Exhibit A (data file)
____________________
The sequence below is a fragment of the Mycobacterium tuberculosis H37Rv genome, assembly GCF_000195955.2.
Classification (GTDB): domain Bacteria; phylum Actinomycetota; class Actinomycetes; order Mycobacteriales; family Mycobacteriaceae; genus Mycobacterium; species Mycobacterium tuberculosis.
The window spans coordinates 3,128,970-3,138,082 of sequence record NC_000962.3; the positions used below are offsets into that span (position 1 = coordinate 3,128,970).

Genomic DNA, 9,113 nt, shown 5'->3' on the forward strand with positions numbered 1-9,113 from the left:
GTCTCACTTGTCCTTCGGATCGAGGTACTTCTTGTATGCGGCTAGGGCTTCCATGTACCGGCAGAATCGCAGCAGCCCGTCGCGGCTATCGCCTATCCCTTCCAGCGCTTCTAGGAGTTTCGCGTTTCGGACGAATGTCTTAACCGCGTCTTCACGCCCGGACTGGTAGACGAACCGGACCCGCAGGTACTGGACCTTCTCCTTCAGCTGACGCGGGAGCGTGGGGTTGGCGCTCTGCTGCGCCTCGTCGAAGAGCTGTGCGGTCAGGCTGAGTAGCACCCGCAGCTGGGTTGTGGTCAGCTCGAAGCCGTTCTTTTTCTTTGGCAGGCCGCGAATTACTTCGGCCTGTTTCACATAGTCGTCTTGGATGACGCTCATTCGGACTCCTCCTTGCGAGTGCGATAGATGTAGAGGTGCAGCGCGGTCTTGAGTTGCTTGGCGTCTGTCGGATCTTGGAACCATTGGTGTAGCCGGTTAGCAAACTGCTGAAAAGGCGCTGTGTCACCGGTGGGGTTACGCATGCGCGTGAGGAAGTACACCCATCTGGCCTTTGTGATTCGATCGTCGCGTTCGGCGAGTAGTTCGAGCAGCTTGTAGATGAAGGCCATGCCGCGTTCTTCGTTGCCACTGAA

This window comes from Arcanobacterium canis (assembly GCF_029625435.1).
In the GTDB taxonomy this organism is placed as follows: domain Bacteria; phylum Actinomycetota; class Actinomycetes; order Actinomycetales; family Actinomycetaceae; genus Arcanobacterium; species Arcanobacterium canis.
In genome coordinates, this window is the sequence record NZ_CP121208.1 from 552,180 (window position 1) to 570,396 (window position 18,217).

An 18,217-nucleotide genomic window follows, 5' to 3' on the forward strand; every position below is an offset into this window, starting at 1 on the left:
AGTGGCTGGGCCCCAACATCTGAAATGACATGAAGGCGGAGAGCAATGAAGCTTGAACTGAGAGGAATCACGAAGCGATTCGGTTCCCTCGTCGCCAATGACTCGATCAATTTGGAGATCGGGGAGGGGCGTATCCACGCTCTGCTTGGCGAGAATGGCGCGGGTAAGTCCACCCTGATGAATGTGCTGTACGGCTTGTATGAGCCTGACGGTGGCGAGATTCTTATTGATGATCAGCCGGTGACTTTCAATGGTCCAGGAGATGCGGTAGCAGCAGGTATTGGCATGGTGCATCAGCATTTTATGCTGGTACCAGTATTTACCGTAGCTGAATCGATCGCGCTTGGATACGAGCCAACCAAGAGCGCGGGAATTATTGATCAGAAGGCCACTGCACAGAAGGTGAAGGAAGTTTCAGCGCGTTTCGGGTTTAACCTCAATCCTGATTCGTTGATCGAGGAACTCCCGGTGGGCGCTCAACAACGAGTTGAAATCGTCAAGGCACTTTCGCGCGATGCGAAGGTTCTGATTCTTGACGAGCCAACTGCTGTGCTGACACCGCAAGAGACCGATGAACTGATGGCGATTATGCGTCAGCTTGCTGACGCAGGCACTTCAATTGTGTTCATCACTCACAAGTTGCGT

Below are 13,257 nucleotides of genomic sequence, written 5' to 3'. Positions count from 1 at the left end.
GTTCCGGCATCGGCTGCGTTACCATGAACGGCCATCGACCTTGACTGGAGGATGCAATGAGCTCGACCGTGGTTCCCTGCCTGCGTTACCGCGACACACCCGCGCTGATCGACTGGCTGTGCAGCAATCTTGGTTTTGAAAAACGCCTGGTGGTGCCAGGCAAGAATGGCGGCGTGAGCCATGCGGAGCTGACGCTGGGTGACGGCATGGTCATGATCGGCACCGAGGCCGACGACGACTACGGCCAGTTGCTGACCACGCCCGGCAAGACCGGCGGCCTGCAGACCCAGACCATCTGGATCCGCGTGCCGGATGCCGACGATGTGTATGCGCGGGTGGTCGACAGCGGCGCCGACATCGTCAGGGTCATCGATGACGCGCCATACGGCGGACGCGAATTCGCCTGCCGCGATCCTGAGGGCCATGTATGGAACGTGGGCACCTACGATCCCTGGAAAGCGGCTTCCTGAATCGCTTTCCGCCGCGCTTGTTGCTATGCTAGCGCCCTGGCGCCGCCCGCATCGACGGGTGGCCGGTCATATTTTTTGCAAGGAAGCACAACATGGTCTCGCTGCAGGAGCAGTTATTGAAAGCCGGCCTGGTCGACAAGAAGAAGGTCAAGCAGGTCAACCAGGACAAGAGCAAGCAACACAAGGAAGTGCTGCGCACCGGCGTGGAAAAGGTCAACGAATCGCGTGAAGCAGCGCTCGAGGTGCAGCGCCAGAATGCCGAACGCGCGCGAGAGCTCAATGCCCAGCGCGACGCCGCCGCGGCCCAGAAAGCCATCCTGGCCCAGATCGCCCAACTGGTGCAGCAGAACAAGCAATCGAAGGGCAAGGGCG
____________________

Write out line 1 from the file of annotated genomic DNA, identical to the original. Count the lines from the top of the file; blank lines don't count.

The sequence below is a fragment of the Mycobacterium tuberculosis H37Rv genome, assembly GCF_000195955.2.